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What should we do with Maury School?
What should we do with Maury School?

Date published: 11/25/2005

Maury, again

Finding a use for the old school

SOMETIMES the headlines seem relentlessly optimistic, to wit, "New hope for old Maury School" [Nov. 20]. News stories reporting on plans to make use of the abandoned building recur like the plot of "Groundhog Day," rivaling only the Civil War for perseverance in local headlines. Now, the Fredericksburg City Council has opened the door again, inviting developers to submit ideas to refit the memory-laden facility. To which all civic-minded Fredericksburgers must say, "Yes! Let's do it this time!"

The building, located on George Street, was built in phases, the first beginning in 1919. From then until 1952, Maury housed both elementary and high-school students. After James Monroe High School opened, Maury served elementary- and middle-school children until it closed in 1980.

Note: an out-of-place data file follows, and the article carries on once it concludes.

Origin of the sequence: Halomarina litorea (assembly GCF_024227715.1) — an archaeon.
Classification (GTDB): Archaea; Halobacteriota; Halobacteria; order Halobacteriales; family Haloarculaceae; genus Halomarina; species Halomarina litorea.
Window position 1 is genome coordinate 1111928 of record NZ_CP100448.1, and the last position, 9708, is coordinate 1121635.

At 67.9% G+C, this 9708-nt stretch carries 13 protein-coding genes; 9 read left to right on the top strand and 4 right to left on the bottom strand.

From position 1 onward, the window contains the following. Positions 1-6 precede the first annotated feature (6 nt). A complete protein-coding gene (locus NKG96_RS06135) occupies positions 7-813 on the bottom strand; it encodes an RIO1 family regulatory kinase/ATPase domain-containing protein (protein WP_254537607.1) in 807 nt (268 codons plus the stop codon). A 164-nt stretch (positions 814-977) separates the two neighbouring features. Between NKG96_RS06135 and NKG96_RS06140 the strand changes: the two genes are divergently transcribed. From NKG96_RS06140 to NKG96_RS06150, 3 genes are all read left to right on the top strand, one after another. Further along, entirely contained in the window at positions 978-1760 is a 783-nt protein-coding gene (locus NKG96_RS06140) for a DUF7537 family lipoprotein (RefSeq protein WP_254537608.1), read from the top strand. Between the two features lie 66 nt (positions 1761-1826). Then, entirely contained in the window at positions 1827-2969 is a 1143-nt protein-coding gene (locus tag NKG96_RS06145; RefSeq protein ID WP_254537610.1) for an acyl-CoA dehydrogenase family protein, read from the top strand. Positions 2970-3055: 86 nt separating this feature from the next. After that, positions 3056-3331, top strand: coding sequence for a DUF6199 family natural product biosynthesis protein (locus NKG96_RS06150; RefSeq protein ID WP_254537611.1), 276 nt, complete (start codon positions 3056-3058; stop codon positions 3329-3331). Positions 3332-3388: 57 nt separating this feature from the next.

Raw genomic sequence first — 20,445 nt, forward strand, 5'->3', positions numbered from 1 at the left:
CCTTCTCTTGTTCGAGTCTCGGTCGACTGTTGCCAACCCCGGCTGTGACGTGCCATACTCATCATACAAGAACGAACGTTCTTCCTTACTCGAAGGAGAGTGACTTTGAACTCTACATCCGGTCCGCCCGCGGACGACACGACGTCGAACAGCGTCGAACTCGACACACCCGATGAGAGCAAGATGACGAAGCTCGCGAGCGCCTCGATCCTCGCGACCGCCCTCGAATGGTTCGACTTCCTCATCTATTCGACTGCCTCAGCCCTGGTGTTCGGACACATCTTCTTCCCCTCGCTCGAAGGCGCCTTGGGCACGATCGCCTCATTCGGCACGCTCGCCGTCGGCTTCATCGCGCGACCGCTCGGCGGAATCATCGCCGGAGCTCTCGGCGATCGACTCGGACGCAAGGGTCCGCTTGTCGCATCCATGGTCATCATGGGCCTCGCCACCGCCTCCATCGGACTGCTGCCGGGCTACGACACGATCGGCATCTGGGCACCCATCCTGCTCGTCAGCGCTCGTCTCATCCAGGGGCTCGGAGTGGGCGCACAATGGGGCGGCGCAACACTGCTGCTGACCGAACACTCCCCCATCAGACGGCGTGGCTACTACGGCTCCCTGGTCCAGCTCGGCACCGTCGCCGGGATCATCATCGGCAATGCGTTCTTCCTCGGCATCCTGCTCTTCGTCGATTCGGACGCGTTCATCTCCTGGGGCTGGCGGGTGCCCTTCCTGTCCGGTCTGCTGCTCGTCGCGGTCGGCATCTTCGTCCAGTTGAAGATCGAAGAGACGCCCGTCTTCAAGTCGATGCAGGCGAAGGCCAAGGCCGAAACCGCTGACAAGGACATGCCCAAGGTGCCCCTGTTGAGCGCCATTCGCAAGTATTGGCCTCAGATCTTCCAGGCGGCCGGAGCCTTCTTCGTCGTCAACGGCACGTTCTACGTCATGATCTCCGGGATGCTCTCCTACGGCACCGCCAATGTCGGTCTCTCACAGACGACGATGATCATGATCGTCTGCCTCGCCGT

Since then, the building has lost its way. That's a particular irony since it takes its name from Matthew Fontaine Maury, an oceanographer called the "Pathfinder of the Seas." His work on currents produced the first true charts of the ocean. The currents of time are now sweeping past his brick namesake; neglected for too long, the facility could crumble like a sand castle.

Mayor Tom Tomzak, City Manager Philip Rodenberg, and City Council seem serious about not allowing that to happen. With the understanding that the stadium and the adjoining park remain untouched and that part of the building be retained for public use, they are seeking a public-private partnership that would resurrect the school. In the past, developers and community leaders have proposed using Maury as a Munchkin-scale civic center, a James Monroe presidential library, housing for the elderly, an auditorium, an arts center, a school, and even luxury loft apartments.

It doesn't take skill as a navigator to realize that an 86-year-old building that's been abandoned for a quarter-century needs to be put to good use, or it will eventually have to be torn down.

Here's a vote for the former, and kudos to the city for taking the next step toward that end--again. Like the old sea dog himself, it's now time to persist, get the job done, and create a path into the future for a Fredericksburg icon, Maury School.